Found a snare?

If there is a live animal in the snare call the relevant animal welfare charity. We do not advise trying to release an animal yourself as the animal could be injured and require medical attention. Record the incident using our Snarewatch report form.


Scottish SPCA
Animal Helpline 03000 999 999

England and Wales

Cruelty line 0300 1234 999

Northern Ireland

Animal Information Line 028 3025 1000, caller ID required


Watch Bill Oddie in Snares Uncovered

If you discover what you believe to be an illegal snare, you should contact the local police, and try to provide the exact location where the snare or snares were seen, with a map reference if possible.

Many police forces have special wildlife crime officers. Check the website of your local police force, where details about the wildlife crime officer may be shown. You can also ring your local police station using its usual non-emergency number and ask to speak to the Wildlife Crime Officer.  As with all other reports, you should ask to be given an incident number for reference in future.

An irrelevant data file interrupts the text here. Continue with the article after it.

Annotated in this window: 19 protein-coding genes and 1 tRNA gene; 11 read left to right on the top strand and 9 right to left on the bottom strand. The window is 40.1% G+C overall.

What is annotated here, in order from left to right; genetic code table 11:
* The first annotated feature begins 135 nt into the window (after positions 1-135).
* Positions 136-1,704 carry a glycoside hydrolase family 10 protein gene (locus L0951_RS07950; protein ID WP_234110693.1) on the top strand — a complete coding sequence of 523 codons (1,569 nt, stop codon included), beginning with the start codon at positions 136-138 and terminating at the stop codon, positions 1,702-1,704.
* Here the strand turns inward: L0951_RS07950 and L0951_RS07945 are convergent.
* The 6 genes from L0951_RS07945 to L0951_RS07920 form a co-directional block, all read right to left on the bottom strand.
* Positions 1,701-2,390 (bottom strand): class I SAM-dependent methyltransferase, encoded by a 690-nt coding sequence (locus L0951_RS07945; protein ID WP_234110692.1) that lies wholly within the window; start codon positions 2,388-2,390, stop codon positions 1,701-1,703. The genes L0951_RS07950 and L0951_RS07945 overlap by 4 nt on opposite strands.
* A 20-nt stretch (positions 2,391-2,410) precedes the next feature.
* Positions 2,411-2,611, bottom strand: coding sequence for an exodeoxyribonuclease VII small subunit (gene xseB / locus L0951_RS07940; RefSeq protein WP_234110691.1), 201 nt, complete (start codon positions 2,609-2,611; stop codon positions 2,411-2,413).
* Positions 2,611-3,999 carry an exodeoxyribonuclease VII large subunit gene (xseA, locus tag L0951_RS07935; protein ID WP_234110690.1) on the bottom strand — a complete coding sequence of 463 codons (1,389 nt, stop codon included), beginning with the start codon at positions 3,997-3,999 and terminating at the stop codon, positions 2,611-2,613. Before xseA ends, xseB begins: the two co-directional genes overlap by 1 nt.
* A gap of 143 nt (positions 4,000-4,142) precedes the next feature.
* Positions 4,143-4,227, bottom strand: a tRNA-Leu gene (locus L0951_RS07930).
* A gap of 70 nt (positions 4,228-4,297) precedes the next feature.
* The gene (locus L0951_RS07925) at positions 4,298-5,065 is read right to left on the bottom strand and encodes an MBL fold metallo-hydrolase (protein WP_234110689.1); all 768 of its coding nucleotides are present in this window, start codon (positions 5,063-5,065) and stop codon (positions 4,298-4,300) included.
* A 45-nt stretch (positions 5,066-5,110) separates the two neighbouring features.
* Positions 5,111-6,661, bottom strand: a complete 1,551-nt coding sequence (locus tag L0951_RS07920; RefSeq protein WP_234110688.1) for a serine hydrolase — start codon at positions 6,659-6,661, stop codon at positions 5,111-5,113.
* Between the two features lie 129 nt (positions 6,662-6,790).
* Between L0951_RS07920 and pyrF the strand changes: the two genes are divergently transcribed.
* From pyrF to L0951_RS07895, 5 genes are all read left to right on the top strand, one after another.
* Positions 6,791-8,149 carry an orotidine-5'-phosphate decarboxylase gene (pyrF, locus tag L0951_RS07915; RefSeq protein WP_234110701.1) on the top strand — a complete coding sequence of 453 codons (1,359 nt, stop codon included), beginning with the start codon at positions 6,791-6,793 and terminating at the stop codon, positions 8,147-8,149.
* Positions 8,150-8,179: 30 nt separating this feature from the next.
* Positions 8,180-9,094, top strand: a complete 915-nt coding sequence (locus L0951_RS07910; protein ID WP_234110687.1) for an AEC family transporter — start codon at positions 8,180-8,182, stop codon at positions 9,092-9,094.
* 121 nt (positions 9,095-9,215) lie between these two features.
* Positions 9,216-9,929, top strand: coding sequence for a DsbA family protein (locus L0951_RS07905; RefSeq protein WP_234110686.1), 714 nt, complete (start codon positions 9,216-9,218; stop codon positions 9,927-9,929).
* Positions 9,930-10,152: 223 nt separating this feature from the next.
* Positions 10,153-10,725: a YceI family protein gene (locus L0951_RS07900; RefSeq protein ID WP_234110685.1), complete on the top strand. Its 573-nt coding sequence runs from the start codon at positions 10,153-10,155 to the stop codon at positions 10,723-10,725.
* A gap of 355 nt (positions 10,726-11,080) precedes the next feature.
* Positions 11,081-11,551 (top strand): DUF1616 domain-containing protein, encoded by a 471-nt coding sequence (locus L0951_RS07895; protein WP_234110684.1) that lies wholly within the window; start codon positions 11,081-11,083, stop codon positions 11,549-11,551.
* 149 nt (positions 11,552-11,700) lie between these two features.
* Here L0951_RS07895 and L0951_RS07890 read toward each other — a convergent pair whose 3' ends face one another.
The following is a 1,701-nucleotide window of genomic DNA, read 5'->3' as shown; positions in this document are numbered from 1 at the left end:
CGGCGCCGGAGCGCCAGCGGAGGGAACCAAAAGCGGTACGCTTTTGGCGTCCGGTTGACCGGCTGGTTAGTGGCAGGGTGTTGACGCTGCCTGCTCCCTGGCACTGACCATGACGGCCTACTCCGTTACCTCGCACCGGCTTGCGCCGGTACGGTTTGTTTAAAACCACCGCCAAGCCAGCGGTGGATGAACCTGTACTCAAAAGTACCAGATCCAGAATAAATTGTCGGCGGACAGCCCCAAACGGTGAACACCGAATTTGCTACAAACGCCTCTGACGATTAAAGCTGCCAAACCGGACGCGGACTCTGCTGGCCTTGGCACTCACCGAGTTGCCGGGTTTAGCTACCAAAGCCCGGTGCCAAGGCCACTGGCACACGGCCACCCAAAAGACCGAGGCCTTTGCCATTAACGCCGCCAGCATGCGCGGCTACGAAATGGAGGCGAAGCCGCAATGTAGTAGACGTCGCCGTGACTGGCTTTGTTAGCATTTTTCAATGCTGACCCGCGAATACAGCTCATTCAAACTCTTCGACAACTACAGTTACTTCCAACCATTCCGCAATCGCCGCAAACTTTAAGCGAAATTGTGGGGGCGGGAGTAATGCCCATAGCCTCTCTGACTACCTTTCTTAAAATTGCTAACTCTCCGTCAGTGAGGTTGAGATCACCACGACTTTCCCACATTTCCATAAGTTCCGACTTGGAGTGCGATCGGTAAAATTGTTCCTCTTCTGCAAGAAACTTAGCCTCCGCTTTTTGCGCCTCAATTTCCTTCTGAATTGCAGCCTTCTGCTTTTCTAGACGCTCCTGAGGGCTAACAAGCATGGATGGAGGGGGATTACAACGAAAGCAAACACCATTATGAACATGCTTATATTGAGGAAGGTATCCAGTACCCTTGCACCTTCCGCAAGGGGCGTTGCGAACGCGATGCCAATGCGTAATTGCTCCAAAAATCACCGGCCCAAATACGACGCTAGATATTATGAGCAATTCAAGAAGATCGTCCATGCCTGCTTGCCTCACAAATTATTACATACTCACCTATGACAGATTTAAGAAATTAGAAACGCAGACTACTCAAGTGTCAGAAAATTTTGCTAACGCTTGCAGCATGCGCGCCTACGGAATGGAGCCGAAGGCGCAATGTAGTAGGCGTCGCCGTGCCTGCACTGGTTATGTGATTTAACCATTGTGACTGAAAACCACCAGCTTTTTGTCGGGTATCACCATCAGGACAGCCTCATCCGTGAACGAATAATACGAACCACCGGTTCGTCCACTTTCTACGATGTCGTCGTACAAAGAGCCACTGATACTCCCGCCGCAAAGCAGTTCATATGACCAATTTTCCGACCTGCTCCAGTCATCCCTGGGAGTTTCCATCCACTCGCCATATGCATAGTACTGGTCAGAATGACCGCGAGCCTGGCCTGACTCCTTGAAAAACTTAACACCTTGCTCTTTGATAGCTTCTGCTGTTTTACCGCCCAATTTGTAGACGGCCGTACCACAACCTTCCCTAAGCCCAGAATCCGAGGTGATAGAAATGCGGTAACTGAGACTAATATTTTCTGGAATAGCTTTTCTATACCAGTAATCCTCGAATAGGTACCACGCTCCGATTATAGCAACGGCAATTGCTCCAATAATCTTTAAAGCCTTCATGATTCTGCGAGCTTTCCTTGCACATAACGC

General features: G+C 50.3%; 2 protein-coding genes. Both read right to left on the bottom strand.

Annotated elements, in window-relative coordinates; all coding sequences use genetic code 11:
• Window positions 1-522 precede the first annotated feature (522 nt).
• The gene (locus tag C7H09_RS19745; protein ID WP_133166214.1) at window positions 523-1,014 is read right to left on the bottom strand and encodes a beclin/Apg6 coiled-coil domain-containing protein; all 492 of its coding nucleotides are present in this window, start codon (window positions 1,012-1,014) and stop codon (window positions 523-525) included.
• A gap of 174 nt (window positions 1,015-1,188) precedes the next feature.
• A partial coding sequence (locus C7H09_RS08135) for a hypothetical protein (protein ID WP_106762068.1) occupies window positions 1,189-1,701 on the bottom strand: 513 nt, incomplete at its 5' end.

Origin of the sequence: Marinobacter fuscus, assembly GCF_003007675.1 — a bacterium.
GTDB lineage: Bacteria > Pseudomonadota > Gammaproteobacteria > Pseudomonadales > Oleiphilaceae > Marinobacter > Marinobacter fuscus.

If you do not wish to give your name you can contact Crimestoppers on 0800 555 111. They will pass on details about wildlife crime to the correct police force. Calling Crimestoppers is free on a landline, will not appear on your phone bill and their promise of anonymity has never been broken.

The police number you need to call will depend where you are in the UK. For more information see:

Find a police force  (England and Wales)

Report a wildlife crime in Scotland

Police service of Northern Ireland

National Wildlife Crime Unit


Tel: 0800 555 111

Latest snare reports

Young deer caught in snare in Bedfordshire

A fawn, which was extemely distressed, was found struggling in a wire snare on the edge of a farmers field.

Read more ...

Home-made snare found in Leeds garden

A 'snare' that was made with an aerosol and plastic string was found in a garden in the Seacroft area of Leeds.

Read more ...

Fox snared in Limavady, Northern Ireland

A fox was caught in a snare on Binevenagh mountain in Northern Ireland.

Read more ...